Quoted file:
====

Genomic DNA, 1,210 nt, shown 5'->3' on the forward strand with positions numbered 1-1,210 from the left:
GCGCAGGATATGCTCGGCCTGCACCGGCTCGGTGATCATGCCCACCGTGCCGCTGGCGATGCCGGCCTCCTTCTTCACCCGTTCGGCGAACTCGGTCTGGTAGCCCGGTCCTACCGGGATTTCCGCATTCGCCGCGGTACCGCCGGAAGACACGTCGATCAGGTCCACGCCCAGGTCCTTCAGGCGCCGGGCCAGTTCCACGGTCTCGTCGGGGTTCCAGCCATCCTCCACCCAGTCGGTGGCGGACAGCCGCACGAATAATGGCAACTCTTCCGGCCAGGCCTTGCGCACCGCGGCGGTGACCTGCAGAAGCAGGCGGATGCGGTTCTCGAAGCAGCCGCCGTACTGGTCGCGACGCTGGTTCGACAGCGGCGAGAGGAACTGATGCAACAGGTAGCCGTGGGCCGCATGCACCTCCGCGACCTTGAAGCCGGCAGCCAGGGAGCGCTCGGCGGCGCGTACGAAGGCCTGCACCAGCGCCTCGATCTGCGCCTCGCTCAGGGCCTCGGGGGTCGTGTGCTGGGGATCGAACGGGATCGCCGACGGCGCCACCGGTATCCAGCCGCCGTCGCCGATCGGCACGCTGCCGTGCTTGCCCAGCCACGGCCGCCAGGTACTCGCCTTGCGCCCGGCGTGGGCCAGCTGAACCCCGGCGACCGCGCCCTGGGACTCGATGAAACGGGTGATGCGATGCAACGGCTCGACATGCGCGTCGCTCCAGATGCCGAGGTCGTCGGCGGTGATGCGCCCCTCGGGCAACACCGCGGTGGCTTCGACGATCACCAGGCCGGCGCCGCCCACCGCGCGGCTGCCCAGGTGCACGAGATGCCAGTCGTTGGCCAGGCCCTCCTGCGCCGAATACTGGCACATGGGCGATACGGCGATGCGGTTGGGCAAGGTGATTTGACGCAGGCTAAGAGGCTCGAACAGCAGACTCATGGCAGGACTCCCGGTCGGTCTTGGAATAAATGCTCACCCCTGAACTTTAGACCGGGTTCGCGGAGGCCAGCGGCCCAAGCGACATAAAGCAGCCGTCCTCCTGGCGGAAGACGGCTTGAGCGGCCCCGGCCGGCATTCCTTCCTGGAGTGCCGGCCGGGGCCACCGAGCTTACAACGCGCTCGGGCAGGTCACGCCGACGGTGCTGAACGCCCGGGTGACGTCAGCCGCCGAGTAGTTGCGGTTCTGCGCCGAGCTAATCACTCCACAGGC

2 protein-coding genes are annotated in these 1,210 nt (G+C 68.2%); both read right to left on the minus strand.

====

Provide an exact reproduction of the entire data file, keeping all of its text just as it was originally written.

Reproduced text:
Genomic DNA, 1,210 nt, shown 5'->3' on the forward strand with positions numbered 1-1,210 from the left:
GCGCAGGATATGCTCGGCCTGCACCGGCTCGGTGATCATGCCCACCGTGCCGCTGGCGATGCCGGCCTCCTTCTTCACCCGTTCGGCGAACTCGGTCTGGTAGCCCGGTCCTACCGGGATTTCCGCATTCGCCGCGGTACCGCCGGAAGACACGTCGATCAGGTCCACGCCCAGGTCCTTCAGGCGCCGGGCCAGTTCCACGGTCTCGTCGGGGTTCCAGCCATCCTCCACCCAGTCGGTGGCGGACAGCCGCACGAATAATGGCAACTCTTCCGGCCAGGCCTTGCGCACCGCGGCGGTGACCTGCAGAAGCAGGCGGATGCGGTTCTCGAAGCAGCCGCCGTACTGGTCGCGACGCTGGTTCGACAGCGGCGAGAGGAACTGATGCAACAGGTAGCCGTGGGCCGCATGCACCTCCGCGACCTTGAAGCCGGCAGCCAGGGAGCGCTCGGCGGCGCGTACGAAGGCCTGCACCAGCGCCTCGATCTGCGCCTCGCTCAGGGCCTCGGGGGTCGTGTGCTGGGGATCGAACGGGATCGCCGACGGCGCCACCGGTATCCAGCCGCCGTCGCCGATCGGCACGCTGCCGTGCTTGCCCAGCCACGGCCGCCAGGTACTCGCCTTGCGCCCGGCGTGGGCCAGCTGAACCCCGGCGACCGCGCCCTGGGACTCGATGAAACGGGTGATGCGATGCAACGGCTCGACATGCGCGTCGCTCCAGATGCCGAGGTCGTCGGCGGTGATGCGCCCCTCGGGCAACACCGCGGTGGCTTCGACGATCACCAGGCCGGCGCCGCCCACCGCGCGGCTGCCCAGGTGCACGAGATGCCAGTCGTTGGCCAGGCCCTCCTGCGCCGAATACTGGCACATGGGCGATACGGCGATGCGGTTGGGCAAGGTGATTTGACGCAGGCTAAGAGGCTCGAACAGCAGACTCATGGCAGGACTCCCGGTCGGTCTTGGAATAAATGCTCACCCCTGAACTTTAGACCGGGTTCGCGGAGGCCAGCGGCCCAAGCGACATAAAGCAGCCGTCCTCCTGGCGGAAGACGGCTTGAGCGGCCCCGGCCGGCATTCCTTCCTGGAGTGCCGGCCGGGGCCACCGAGCTTACAACGCGCTCGGGCAGGTCACGCCGACGGTGCTGAACGCCCGGGTGACGTCAGCCGCCGAGTAGTTGCGGTTCTGCGCCGAGCTAATCACTCCACAGGC

2 protein-coding genes are annotated in these 1,210 nt (G+C 68.2%); both read right to left on the minus strand.